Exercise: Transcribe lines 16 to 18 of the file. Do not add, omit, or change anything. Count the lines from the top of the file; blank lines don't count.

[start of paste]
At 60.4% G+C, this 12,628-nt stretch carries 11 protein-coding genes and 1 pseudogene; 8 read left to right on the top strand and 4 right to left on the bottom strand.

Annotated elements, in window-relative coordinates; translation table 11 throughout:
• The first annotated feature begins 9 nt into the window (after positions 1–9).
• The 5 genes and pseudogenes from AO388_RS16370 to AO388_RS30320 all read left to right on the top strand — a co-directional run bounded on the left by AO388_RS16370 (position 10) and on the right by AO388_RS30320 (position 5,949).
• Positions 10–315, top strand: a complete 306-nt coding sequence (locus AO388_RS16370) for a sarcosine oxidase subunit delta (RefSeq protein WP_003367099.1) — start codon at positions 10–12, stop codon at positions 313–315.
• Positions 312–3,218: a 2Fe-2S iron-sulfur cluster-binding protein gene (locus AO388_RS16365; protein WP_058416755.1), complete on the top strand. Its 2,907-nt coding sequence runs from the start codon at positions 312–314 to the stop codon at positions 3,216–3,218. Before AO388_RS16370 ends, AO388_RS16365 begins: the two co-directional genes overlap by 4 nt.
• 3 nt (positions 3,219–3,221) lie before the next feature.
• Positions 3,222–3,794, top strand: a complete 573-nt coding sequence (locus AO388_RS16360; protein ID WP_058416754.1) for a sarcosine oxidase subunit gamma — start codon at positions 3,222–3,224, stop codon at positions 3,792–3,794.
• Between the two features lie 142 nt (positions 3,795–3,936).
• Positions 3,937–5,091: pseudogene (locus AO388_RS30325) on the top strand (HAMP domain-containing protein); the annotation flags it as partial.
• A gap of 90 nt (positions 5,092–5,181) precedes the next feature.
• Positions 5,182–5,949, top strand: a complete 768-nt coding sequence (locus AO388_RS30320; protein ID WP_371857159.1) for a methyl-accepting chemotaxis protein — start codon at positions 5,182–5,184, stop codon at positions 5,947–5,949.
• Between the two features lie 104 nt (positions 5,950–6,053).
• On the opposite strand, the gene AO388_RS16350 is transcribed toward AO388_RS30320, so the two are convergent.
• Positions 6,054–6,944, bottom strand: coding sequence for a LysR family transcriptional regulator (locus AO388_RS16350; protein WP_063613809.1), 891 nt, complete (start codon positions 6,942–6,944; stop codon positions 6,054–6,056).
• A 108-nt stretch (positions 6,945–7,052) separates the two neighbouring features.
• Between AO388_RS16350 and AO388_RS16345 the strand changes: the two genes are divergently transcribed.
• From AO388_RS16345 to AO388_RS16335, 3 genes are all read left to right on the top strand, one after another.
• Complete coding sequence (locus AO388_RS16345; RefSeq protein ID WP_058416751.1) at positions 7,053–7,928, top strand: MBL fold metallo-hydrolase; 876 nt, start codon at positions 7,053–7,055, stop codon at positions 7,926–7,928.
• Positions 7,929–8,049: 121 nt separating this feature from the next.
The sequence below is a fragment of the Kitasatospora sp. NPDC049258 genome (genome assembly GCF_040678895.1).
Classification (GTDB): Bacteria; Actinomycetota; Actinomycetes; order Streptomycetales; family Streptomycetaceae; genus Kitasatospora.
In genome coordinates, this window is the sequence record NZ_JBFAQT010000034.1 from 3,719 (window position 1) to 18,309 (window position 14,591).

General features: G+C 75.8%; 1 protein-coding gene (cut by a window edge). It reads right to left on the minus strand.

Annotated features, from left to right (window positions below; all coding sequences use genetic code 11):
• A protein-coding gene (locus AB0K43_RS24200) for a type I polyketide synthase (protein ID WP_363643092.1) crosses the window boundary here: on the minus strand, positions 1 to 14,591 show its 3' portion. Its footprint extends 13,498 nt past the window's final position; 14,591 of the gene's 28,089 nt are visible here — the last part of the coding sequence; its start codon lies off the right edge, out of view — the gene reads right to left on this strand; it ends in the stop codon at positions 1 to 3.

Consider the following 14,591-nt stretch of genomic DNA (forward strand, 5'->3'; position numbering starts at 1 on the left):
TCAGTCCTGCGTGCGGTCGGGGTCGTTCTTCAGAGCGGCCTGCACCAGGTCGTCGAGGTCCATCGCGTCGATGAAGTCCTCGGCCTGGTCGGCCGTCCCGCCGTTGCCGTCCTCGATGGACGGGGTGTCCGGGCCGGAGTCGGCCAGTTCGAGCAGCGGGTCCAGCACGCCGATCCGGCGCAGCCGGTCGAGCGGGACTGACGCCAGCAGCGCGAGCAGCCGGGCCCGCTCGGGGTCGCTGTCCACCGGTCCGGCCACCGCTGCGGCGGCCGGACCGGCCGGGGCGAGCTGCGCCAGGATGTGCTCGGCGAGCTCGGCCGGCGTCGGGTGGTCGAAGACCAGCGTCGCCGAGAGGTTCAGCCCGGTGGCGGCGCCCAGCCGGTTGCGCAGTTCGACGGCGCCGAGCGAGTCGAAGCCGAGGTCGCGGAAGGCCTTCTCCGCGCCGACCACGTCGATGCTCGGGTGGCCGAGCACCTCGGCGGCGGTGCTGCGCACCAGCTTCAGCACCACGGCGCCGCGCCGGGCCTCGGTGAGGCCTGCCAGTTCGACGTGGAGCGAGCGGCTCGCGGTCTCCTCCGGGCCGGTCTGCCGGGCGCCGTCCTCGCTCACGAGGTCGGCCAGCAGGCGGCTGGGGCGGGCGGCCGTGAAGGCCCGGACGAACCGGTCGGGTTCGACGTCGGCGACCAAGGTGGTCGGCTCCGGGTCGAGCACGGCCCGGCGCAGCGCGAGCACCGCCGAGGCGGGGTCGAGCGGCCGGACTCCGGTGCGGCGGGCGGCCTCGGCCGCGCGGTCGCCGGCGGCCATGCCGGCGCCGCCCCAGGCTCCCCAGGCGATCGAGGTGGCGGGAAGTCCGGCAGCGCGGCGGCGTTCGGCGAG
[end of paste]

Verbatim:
• A 108-nt stretch (positions 6,945–7,052) separates the two neighbouring features.
• Between AO388_RS16350 and AO388_RS16345 the strand changes: the two genes are divergently transcribed.
• From AO388_RS16345 to AO388_RS16335, 3 genes are all read left to right on the top strand, one after another.